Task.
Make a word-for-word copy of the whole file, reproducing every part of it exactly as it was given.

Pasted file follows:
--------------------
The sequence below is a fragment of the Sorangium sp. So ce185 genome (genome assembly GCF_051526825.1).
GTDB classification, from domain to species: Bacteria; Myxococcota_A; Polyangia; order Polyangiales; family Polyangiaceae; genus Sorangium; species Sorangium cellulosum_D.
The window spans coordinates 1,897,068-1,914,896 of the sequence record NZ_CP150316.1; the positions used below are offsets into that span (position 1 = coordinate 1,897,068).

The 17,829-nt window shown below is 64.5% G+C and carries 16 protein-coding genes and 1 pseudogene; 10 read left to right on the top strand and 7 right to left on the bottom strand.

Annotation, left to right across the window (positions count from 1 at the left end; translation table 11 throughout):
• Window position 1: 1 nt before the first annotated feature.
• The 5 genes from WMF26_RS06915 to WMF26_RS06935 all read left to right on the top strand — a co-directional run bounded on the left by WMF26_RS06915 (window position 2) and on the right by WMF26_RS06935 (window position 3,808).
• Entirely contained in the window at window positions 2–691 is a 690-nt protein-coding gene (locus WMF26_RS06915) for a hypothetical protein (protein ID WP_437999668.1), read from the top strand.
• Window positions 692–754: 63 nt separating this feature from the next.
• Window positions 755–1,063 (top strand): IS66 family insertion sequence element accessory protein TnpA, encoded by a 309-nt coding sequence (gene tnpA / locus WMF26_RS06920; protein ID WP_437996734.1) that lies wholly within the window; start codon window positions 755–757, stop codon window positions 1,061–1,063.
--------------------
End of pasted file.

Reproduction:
The sequence below is a fragment of the Sorangium sp. So ce185 genome (genome assembly GCF_051526825.1).
GTDB classification, from domain to species: Bacteria; Myxococcota_A; Polyangia; order Polyangiales; family Polyangiaceae; genus Sorangium; species Sorangium cellulosum_D.
The window spans coordinates 1,897,068-1,914,896 of the sequence record NZ_CP150316.1; the positions used below are offsets into that span (position 1 = coordinate 1,897,068).

The 17,829-nt window shown below is 64.5% G+C and carries 16 protein-coding genes and 1 pseudogene; 10 read left to right on the top strand and 7 right to left on the bottom strand.

Annotation, left to right across the window (positions count from 1 at the left end; translation table 11 throughout):
• Window position 1: 1 nt before the first annotated feature.
• The 5 genes from WMF26_RS06915 to WMF26_RS06935 all read left to right on the top strand — a co-directional run bounded on the left by WMF26_RS06915 (window position 2) and on the right by WMF26_RS06935 (window position 3,808).
• Entirely contained in the window at window positions 2–691 is a 690-nt protein-coding gene (locus WMF26_RS06915) for a hypothetical protein (protein ID WP_437999668.1), read from the top strand.
• Window positions 692–754: 63 nt separating this feature from the next.
• Window positions 755–1,063 (top strand): IS66 family insertion sequence element accessory protein TnpA, encoded by a 309-nt coding sequence (gene tnpA / locus WMF26_RS06920; protein ID WP_437996734.1) that lies wholly within the window; start codon window positions 755–757, stop codon window positions 1,061–1,063.